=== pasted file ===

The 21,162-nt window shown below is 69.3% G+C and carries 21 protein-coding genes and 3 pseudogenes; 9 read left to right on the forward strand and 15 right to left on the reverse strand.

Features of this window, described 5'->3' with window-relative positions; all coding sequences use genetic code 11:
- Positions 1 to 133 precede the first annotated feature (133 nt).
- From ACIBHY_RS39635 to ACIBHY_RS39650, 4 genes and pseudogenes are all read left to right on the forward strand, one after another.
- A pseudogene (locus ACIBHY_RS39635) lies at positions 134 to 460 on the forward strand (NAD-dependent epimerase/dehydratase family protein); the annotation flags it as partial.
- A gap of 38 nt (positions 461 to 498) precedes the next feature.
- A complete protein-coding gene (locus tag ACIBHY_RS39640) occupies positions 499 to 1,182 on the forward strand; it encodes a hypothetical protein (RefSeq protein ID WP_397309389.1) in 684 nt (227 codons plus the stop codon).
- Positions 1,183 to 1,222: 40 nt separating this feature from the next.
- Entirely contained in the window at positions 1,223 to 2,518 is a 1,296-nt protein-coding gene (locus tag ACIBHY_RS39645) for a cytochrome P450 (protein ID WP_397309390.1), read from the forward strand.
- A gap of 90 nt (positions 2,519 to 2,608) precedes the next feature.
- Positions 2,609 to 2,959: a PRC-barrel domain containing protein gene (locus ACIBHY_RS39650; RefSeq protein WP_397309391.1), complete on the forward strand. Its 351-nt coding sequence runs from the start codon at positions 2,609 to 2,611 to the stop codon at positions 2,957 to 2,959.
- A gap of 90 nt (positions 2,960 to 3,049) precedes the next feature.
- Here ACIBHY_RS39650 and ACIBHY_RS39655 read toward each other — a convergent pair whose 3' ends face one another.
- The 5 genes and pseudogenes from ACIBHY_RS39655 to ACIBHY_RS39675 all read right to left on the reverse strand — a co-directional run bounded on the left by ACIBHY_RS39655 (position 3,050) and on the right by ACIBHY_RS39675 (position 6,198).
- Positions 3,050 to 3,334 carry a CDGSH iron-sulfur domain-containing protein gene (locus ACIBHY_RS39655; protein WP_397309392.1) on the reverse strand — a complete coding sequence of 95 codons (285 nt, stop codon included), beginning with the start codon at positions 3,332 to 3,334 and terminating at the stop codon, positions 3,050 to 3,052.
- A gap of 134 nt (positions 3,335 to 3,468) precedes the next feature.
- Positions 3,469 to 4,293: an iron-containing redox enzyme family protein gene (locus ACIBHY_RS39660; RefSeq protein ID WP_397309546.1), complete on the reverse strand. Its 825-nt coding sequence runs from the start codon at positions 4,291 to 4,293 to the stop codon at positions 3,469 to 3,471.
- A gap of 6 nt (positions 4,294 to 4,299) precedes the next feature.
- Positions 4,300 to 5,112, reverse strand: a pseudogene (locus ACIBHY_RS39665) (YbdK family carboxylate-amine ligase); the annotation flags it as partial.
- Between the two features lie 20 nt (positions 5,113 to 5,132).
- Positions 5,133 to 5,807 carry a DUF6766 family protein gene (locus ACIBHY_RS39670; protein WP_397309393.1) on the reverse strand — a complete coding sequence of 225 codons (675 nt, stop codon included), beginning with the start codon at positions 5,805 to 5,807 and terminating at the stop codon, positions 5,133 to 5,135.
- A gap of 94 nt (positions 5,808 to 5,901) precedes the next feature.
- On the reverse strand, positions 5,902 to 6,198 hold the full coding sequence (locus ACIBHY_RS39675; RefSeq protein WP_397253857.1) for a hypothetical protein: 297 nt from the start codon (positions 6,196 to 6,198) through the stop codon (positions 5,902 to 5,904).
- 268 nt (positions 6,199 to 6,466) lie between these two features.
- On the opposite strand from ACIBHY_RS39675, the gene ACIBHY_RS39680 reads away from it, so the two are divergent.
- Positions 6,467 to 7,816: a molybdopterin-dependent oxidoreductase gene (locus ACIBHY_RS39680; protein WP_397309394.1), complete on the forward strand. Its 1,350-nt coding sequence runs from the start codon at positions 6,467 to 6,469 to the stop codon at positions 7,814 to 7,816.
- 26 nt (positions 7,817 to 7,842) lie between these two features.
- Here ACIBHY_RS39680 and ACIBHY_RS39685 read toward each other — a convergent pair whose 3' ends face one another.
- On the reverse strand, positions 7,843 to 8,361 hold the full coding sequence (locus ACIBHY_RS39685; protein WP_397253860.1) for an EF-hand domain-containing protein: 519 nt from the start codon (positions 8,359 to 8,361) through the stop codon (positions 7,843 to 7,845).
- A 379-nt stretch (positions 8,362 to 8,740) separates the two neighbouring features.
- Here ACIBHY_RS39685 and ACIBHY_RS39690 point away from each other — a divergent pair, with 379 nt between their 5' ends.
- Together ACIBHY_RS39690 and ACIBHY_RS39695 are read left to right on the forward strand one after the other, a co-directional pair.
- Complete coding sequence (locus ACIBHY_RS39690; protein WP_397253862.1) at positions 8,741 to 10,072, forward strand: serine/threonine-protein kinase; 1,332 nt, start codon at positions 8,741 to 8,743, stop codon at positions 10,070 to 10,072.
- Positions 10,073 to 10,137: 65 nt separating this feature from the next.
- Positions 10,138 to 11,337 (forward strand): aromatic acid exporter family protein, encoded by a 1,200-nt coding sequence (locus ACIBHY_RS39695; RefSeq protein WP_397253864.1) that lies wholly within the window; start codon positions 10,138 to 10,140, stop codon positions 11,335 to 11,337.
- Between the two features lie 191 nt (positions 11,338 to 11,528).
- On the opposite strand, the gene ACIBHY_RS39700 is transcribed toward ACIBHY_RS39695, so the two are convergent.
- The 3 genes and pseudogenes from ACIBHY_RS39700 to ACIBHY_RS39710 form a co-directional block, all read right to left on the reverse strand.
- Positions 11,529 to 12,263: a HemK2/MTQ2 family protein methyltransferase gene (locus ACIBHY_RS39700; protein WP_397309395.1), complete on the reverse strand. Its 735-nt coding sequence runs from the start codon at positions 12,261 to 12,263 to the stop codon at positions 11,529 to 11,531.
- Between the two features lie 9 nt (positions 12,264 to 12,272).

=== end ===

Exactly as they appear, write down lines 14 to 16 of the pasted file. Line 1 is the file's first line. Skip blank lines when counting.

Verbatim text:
- The 5 genes and pseudogenes from ACIBHY_RS39655 to ACIBHY_RS39675 all read right to left on the reverse strand — a co-directional run bounded on the left by ACIBHY_RS39655 (position 3,050) and on the right by ACIBHY_RS39675 (position 6,198).
- Positions 3,050 to 3,334 carry a CDGSH iron-sulfur domain-containing protein gene (locus ACIBHY_RS39655; protein WP_397309392.1) on the reverse strand — a complete coding sequence of 95 codons (285 nt, stop codon included), beginning with the start codon at positions 3,332 to 3,334 and terminating at the stop codon, positions 3,050 to 3,052.
- A gap of 134 nt (positions 3,335 to 3,468) precedes the next feature.